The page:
My mother saw in my brother a kind of intractable weirdness that she eventually gave up trying to change, replacing that initiative with mostly shame, the occasional admonishment, and money spent on things to keep him occupied. But because she kind of gave up on my brother, she had plenty of focus for me, making sure that I didn’t turn out “weird” like him.
In my more mature moments now, by the way, I don’t really blame my mother for this anymore, though I did for much of the time she was alive. I thought that she tortured me into being what my brother couldn’t be. What I recognize now was that she was also autistic, with all the same kinds of blind spots and spiky skillsets that I’ve struggled with, and she was utterly unsupported. By the time she was a mother in her 30s (with Papa traveling constantly for work – he attended to every suspected homicide crime scene in the whole state), she was already damaged by her own life in a small conservative town and dysfunctional family, unsupported in what must have felt to her like mysterious emotional storms. Just surviving day to day was a herculean struggle.
Given that her sister suffered with lifelong addiction, I should at least congratulate my mother for having avoided that. And I have enormous compassion for the effects of her being unsupported emotionally and neuropsychologically her entire life. I know what that feels like.
So it’s true that she did try her hardest to make me what my brother wasn’t – social, accomplished, happy – she didn’t do it to torture me. She did it because it was the only option she had.
That doesn’t mean it didn’t break me. Hence the darkness.
Don’t. Be. Weird.
My mother’s consistent message to me was simple: Don’t be weird.
Don’t be awkward like your brother. Don’t miss social cues. Pay attention. Make the comfort of other people a priority. Don’t embarrass me. Don’t make people ask questions.
DON’T. BE. WEIRD.
It’s an understandable message. She didn’t know why my brother was weird. She just knew she was embarrassed and she struggled to change his behavior. She could change mine, so she focused there.
The problem is, of course, that her belief that my “not being weird” was a matter of simple will blinded her to the fact that I struggled every single day to … you know … not be weird. I struggled because I didn’t know what to do – only what not to do – and I struggled because despite my 100% willingness to conform to social norms, I was bullied because, I guess, I was weird. No amount of will or willingness was going to change the fact that I was autistic, too, and on some level, the people around me could see that even if they didn’t have a name for it.
And my mother wasn’t the only one who told me to stop being so weird. My teachers stepped up to that plate, too, and Sunday School teachers, dance teachers, coaches, band directors, therapists, and friends.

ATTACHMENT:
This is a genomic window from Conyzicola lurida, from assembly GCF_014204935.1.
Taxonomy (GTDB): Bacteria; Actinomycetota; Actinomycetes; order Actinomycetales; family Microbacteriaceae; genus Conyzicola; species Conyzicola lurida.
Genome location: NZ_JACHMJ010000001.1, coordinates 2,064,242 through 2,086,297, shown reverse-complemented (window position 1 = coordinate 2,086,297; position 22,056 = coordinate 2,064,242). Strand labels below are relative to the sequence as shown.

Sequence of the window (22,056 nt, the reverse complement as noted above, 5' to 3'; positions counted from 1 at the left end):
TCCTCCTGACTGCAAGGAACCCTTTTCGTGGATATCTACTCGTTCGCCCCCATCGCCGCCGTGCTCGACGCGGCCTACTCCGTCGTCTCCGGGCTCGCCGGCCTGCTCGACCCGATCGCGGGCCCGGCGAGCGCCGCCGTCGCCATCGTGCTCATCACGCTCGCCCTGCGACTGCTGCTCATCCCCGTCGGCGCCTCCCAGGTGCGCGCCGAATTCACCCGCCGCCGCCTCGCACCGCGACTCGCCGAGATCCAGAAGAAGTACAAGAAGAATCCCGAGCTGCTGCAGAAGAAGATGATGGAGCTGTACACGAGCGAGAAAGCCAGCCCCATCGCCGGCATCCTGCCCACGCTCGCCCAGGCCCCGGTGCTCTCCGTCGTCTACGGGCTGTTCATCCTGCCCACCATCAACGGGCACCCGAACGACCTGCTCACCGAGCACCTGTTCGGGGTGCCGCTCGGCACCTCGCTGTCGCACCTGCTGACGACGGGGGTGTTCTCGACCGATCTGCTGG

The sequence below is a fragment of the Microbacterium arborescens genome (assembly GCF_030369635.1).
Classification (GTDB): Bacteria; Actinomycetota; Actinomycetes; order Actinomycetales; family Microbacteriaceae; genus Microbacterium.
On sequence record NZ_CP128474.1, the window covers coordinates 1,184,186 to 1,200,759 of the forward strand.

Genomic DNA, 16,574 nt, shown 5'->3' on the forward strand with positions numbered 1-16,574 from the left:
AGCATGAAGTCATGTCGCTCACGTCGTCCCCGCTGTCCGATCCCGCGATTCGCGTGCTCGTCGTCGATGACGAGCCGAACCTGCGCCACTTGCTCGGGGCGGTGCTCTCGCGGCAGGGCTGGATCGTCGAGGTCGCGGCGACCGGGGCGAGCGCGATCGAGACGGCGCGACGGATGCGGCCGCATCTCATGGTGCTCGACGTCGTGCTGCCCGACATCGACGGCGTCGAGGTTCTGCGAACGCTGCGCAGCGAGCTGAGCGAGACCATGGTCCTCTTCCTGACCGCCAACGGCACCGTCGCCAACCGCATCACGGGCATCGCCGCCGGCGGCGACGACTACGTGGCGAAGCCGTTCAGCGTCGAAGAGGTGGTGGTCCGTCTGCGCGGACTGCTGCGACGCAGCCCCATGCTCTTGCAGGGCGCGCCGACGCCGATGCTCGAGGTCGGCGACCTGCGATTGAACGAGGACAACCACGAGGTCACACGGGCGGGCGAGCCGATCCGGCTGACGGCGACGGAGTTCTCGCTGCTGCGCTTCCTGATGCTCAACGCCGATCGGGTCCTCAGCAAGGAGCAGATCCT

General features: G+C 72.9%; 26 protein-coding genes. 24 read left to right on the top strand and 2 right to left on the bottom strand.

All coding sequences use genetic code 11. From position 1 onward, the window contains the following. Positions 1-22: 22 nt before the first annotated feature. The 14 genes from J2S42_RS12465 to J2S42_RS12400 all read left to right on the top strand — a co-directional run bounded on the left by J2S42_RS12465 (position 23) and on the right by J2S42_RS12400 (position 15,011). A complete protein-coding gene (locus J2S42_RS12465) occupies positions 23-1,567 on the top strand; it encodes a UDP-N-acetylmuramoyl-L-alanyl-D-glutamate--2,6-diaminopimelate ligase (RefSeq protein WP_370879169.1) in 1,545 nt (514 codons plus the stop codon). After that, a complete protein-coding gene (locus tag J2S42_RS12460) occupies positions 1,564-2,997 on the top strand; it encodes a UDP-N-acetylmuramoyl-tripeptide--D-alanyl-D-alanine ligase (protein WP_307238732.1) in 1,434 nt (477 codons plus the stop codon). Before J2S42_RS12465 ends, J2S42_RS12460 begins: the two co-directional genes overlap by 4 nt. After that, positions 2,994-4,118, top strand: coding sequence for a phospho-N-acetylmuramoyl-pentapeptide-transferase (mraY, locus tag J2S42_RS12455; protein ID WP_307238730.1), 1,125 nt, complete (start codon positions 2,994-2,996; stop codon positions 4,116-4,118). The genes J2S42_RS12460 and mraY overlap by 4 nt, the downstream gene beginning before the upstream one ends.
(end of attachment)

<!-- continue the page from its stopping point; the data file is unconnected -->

I don’t think anyone in my life, including the behavioral scientists I saw in grade school (that’s a whole other story I’ll tell eventually), really saw how hard it was for me every day to balance my naturally expressive personality against the admonition not to be so goddamn weird. They didn’t see me crying. They didn’t see most of the fights (verbal and otherwise) that I got into at least weekly. They didn’t see me failing to understand. They didn’t see my confidence flag and then crumble. When they did see me breaking, mostly they treated these as isolated incidents. Nobody saw a pattern.
And they told me I could fix it all myself if I just tried harder. Nobody thought to go deeper, to look at it from the struggling child’s perspective, to see the patterns and the frequency of distressing incidents I endured.
They didn’t see the struggle because they were focused on changing me, not the circumstances around me. And they didn’t see me struggle because – surprise surprise – I masked it. Masking was the only strategy I had that made any part of my life tolerable.
How Could You?
So here’s the thing. I get it. I hid my struggle so no one saw it. They weren’t incented to and didn’t have the more evolved frames to understand that this wasn’t a matter of will. I understand that this was inevitable given that nobody in my life had any idea in the 70s what neurodivergence is. I get that.
Still, no matter how unfair it is of me, there’s a little girl in here who has trouble forgiving the world for the times we lived in. Trouble forgiving the flawed humans who didn’t do anything, some of whom still don’t do anything.
Hence the darkness.
It burns in in around the edges of my consciousness when I’m in that fucked up place where I am not certain I want to keep living: the thoughts I don’t like to think because they are unkind and unfair and very, very dangerous to my ability to stay alive.
When I melt down, when I am burned out, when I can’t find my calm and it’s late at night and the tears take over.
I will never find a place where I fit.
I don’t deserve help.
But most importantly, most clearly, ringing like a crystal bell past the actual sobs and the silent screams:
How could you watch a human child struggle and not do everything you could think of to help?
Fair or not, understandable or not, in the loneliest corners of the early morning, it’s difficult for me to understand a world full of people who can watch someone vulnerable struggle and cry for help, and not find a way to answer.
I’ll be fighting that darkness for the rest of my life. If I end my own life ever, it will be this particular darkness that made that happen.